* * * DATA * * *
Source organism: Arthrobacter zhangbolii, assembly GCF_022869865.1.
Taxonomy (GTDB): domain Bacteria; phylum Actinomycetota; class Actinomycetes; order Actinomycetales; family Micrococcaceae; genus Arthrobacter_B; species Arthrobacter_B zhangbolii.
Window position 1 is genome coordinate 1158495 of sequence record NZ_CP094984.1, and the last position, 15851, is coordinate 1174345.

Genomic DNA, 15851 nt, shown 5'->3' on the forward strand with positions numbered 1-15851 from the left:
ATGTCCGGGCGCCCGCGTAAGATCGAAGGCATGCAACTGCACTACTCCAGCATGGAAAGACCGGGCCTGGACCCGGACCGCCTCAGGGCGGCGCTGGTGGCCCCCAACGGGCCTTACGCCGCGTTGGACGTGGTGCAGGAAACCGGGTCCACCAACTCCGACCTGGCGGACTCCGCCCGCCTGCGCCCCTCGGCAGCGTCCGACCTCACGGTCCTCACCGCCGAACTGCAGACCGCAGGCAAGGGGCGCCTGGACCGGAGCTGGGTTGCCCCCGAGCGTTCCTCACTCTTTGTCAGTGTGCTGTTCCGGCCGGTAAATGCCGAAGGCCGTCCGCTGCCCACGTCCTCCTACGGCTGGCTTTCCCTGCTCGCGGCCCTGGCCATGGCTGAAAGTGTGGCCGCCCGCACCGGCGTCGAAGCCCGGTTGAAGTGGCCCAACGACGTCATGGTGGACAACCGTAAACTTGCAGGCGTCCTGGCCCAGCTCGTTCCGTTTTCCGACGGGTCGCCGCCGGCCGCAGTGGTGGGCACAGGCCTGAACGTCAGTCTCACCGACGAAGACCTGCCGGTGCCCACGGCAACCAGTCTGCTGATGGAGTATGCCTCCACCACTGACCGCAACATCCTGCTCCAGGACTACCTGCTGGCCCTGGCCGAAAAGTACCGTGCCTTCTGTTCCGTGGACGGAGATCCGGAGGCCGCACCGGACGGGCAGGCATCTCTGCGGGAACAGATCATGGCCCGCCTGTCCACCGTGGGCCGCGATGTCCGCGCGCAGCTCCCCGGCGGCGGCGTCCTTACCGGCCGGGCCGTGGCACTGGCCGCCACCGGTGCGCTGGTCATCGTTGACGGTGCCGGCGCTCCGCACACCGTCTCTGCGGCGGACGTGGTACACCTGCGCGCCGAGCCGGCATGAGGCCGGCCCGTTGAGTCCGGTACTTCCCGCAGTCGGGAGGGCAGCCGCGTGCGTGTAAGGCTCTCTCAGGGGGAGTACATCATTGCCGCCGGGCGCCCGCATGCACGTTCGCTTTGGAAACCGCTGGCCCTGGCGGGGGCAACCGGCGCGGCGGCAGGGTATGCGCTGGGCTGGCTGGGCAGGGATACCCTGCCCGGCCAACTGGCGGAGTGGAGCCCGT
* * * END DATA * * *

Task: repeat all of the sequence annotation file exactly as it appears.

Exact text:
Source organism: Arthrobacter zhangbolii, assembly GCF_022869865.1.
Taxonomy (GTDB): domain Bacteria; phylum Actinomycetota; class Actinomycetes; order Actinomycetales; family Micrococcaceae; genus Arthrobacter_B; species Arthrobacter_B zhangbolii.
Window position 1 is genome coordinate 1158495 of sequence record NZ_CP094984.1, and the last position, 15851, is coordinate 1174345.

Genomic DNA, 15851 nt, shown 5'->3' on the forward strand with positions numbered 1-15851 from the left:
ATGTCCGGGCGCCCGCGTAAGATCGAAGGCATGCAACTGCACTACTCCAGCATGGAAAGACCGGGCCTGGACCCGGACCGCCTCAGGGCGGCGCTGGTGGCCCCCAACGGGCCTTACGCCGCGTTGGACGTGGTGCAGGAAACCGGGTCCACCAACTCCGACCTGGCGGACTCCGCCCGCCTGCGCCCCTCGGCAGCGTCCGACCTCACGGTCCTCACCGCCGAACTGCAGACCGCAGGCAAGGGGCGCCTGGACCGGAGCTGGGTTGCCCCCGAGCGTTCCTCACTCTTTGTCAGTGTGCTGTTCCGGCCGGTAAATGCCGAAGGCCGTCCGCTGCCCACGTCCTCCTACGGCTGGCTTTCCCTGCTCGCGGCCCTGGCCATGGCTGAAAGTGTGGCCGCCCGCACCGGCGTCGAAGCCCGGTTGAAGTGGCCCAACGACGTCATGGTGGACAACCGTAAACTTGCAGGCGTCCTGGCCCAGCTCGTTCCGTTTTCCGACGGGTCGCCGCCGGCCGCAGTGGTGGGCACAGGCCTGAACGTCAGTCTCACCGACGAAGACCTGCCGGTGCCCACGGCAACCAGTCTGCTGATGGAGTATGCCTCCACCACTGACCGCAACATCCTGCTCCAGGACTACCTGCTGGCCCTGGCCGAAAAGTACCGTGCCTTCTGTTCCGTGGACGGAGATCCGGAGGCCGCACCGGACGGGCAGGCATCTCTGCGGGAACAGATCATGGCCCGCCTGTCCACCGTGGGCCGCGATGTCCGCGCGCAGCTCCCCGGCGGCGGCGTCCTTACCGGCCGGGCCGTGGCACTGGCCGCCACCGGTGCGCTGGTCATCGTTGACGGTGCCGGCGCTCCGCACACCGTCTCTGCGGCGGACGTGGTACACCTGCGCGCCGAGCCGGCATGAGGCCGGCCCGTTGAGTCCGGTACTTCCCGCAGTCGGGAGGGCAGCCGCGTGCGTGTAAGGCTCTCTCAGGGGGAGTACATCATTGCCGCCGGGCGCCCGCATGCACGTTCGCTTTGGAAACCGCTGGCCCTGGCGGGGGCAACCGGCGCGGCGGCAGGGTATGCGCTGGGCTGGCTGGGCAGGGATACCCTGCCCGGCCAACTGGCGGAGTGGAGCCCGT